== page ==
- We always remember that we are Christ-followers first. Our commitment to Christ and to our fellow Christians trumps everything else. Our COVID opinions should run a distant second. Romans 14 gives a wonderful picture of how we are to disagree over “disputable matters,” and the key is that our personal convictions on these things do not absolve us from the command to love one another. As a pastor, I’ve been heartbroken to see how Christians are speaking and acting towards one another, on all sides. We have so much growing still to do.
We know, of course, the God is not worried about any of this, and that there is contentment and peace in Jesus available to us, no matter what circumstances we live under (Phil 4.6-7; v.11-13). If we are waiting for COVID to go away or restrictions to lift before we are expecting peace and contentment to return to our lives, then I think we are missing an opportunity to learn how to connect with Jesus and receive His blessings, even in the valley.
Perhaps the challenging work of the Holy Spirit in this time to is to stretch all of us in our love of neighbour and enemy; to press us to elevate the unity and mission of Christ over any other personal opinions; to strengthen us to persevere through hardship, as Christ did; to call us to model for the world what peaceful disagreement can look like; to help us learn to speak truth to power in the attitude of David and not the anger and slander of our age; and to set Jesus at the centre of it all.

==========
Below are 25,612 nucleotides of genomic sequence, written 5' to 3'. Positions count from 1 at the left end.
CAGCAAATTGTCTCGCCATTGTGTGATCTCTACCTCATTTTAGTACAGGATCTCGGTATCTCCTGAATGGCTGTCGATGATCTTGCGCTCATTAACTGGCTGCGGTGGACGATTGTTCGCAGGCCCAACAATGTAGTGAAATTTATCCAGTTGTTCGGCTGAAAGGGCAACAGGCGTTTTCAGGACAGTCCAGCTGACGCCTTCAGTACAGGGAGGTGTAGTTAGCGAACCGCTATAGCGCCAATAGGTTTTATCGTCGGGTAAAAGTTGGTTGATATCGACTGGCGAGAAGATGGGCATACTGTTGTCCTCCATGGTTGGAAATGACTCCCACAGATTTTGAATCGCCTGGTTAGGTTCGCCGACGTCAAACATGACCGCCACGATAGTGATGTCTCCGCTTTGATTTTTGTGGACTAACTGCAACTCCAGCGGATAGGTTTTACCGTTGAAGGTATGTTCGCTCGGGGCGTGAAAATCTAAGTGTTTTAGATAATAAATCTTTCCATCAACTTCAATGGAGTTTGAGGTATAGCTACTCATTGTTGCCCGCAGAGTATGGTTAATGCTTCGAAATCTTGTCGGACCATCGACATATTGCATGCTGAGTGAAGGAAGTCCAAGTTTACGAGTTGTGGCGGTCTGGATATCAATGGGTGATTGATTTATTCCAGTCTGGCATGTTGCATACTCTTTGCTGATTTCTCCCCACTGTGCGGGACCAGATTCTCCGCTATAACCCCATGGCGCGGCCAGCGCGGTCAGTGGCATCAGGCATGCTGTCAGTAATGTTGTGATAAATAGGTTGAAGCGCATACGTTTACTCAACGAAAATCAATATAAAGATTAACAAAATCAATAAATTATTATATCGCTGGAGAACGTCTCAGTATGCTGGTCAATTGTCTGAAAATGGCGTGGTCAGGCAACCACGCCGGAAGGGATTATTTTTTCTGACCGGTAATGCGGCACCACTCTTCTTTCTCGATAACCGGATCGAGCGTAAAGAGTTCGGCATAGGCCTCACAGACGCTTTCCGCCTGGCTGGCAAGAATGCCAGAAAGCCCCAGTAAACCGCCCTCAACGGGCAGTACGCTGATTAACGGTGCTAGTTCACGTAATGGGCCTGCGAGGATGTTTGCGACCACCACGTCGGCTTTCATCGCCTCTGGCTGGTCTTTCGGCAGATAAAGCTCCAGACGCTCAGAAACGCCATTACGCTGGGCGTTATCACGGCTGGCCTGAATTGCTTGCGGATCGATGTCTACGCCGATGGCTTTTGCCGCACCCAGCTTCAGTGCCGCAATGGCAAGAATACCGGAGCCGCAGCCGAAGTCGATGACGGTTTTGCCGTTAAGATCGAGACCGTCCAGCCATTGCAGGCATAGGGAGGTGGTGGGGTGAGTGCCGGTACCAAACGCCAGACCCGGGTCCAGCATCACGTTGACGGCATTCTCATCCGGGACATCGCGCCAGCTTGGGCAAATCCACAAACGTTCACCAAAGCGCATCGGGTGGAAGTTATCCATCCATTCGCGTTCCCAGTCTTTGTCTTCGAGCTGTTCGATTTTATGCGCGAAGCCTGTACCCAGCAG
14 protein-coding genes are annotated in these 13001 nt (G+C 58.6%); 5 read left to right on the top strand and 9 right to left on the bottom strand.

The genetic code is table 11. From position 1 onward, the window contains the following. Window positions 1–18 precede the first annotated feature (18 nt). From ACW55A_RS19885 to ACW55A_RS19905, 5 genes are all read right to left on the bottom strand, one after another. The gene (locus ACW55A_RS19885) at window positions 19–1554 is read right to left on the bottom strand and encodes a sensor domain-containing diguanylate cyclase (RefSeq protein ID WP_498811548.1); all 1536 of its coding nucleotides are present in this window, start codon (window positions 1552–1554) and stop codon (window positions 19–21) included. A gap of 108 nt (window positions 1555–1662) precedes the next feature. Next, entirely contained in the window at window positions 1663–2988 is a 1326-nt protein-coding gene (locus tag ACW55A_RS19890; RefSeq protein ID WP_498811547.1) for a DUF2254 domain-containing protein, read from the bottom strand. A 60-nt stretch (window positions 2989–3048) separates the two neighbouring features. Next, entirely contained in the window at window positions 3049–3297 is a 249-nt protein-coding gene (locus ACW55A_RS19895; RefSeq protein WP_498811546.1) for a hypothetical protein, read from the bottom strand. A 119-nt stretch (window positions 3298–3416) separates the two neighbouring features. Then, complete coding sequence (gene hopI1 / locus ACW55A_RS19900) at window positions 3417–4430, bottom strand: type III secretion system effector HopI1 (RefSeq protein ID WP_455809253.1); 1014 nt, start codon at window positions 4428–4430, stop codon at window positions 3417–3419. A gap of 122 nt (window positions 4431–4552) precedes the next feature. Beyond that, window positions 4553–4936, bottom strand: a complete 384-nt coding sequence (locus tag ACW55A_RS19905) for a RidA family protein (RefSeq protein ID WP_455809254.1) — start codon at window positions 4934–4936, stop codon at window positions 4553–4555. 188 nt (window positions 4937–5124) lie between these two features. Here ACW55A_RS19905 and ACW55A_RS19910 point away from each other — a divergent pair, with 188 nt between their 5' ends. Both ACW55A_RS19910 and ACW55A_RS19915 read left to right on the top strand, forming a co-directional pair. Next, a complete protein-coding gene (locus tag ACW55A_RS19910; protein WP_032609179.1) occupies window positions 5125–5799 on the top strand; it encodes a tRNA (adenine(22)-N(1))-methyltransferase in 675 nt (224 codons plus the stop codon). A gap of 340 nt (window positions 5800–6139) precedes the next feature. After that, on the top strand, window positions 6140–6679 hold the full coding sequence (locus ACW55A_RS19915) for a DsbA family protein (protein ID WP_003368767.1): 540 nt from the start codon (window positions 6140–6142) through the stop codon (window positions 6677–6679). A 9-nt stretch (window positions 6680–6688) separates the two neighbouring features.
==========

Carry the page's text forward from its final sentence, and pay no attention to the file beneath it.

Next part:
I know we have all likely struggled and, at times, failed in many of these things, myself very much included.
But that doesn’t need to be a bad thing; each stumble is an opportunity to rise up again in the strength of the Lord, to humbly learn, to fix our eyes on Jesus, and to press onward once again.
12 Therefore, as God’s chosen people, holy and dearly loved, clothe yourselves with compassion, kindness, humility, gentleness and patience. 13 Bear with each other and forgive one another if any of you has a grievance against someone. Forgive as the Lord forgave you. 14 And over all these virtues put on love, which binds them all together in perfect unity. (Col 3.12-14)